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The Self-Reflexive Trick Film

The Countryman and the Cinematograph

R.W. Paul, Great Britain, 1901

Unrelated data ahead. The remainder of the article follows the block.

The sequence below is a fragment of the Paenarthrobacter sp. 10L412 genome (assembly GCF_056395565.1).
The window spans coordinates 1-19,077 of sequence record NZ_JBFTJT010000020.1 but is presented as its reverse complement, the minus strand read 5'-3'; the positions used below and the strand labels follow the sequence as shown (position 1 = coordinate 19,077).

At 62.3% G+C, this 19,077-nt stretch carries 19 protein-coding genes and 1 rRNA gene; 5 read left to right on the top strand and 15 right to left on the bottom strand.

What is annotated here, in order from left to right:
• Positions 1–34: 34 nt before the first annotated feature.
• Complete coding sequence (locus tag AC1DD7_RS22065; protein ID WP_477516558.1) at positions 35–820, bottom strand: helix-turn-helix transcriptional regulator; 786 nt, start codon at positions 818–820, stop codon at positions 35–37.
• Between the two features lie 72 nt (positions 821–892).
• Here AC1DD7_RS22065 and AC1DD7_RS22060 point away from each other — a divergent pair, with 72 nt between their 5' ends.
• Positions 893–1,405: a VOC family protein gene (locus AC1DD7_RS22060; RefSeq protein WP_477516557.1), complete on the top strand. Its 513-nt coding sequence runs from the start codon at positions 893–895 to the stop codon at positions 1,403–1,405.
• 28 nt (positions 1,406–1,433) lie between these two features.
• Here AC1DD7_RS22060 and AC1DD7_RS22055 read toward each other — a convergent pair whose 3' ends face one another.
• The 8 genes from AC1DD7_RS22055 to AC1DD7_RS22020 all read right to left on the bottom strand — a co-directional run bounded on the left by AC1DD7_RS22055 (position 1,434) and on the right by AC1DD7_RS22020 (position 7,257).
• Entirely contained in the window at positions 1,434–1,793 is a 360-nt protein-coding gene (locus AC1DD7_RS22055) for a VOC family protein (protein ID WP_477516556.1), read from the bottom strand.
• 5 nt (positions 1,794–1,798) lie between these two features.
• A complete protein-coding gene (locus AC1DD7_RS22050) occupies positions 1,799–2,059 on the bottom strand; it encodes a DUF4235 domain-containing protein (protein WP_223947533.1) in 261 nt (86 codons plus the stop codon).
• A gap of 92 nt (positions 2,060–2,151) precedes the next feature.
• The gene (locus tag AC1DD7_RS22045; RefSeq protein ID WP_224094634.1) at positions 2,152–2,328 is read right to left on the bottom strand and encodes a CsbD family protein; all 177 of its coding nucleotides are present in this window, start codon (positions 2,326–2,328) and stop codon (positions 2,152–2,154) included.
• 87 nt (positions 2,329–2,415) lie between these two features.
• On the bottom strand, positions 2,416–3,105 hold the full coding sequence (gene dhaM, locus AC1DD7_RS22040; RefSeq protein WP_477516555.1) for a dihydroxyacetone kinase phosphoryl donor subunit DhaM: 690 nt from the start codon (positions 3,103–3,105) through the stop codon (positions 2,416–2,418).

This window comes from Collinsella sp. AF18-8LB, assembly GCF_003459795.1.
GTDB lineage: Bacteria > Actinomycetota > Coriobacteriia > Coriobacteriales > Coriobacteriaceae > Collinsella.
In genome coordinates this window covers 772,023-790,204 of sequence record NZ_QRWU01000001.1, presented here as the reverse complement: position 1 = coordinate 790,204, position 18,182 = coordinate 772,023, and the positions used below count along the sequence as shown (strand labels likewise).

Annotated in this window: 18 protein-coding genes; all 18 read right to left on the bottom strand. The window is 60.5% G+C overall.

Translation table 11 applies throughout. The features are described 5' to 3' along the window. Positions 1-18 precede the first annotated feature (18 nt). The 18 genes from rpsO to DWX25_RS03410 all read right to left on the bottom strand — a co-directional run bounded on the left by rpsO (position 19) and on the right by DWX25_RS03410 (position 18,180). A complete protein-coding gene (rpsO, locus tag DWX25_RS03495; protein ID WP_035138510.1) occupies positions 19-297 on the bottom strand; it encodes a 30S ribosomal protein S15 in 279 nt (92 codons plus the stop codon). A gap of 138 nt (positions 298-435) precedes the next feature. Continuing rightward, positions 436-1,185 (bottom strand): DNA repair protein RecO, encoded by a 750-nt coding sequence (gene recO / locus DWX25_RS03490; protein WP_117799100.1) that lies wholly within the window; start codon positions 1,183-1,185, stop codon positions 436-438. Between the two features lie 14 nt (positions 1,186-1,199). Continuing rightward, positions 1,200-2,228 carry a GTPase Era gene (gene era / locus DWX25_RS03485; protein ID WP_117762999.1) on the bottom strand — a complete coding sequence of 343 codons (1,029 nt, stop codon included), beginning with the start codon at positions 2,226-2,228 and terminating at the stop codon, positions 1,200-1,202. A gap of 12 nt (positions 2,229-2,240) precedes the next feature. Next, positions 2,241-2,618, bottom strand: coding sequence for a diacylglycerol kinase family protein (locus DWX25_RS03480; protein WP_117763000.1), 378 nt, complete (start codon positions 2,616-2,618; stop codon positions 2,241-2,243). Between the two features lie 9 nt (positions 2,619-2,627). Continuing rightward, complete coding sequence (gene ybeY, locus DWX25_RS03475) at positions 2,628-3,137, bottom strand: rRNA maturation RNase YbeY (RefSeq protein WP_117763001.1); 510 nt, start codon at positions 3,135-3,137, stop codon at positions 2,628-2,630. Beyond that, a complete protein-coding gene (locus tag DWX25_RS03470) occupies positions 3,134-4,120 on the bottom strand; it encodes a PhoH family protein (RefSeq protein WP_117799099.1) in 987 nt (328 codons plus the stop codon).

In its treatment of the principal character, this clever trick film also becomes a curiously multilayered tour de force about audiences and their reactions to the movies. When he first pantomimes the movements of a dancer in the superimposed image (top), the bumpkin appears to be part of the music-hall entertainment—someone who’s there to be watched and laughed at by the moviegoing audience. But when the image cuts to an onrushing train (bottom), he scampers away to safety—mimicking the alleged reaction of the first moviegoers when Louis Lumière surprised them with an approaching train six years earlier. The extant footage ends here, but we know from Paul's catalogue what follows. The next image on the screen within a screen features a pretty girl in the company of a bumpkin who looks a lot like our hero, and—his confidence apparently restored by the reflection of his own image on the screen—the “real” bumpkin returns to the stage. With this action, he becomes associated with the more sophisticated audience watching Paul’s integrated allusion to a legendary moment in the history of spectacle-spectator relations. Finally, when the bumpkin turns to look at the audience, the little jest comes full circle: now the bumpkin-viewer is looking from the screen at the audience of which he is a representative member.

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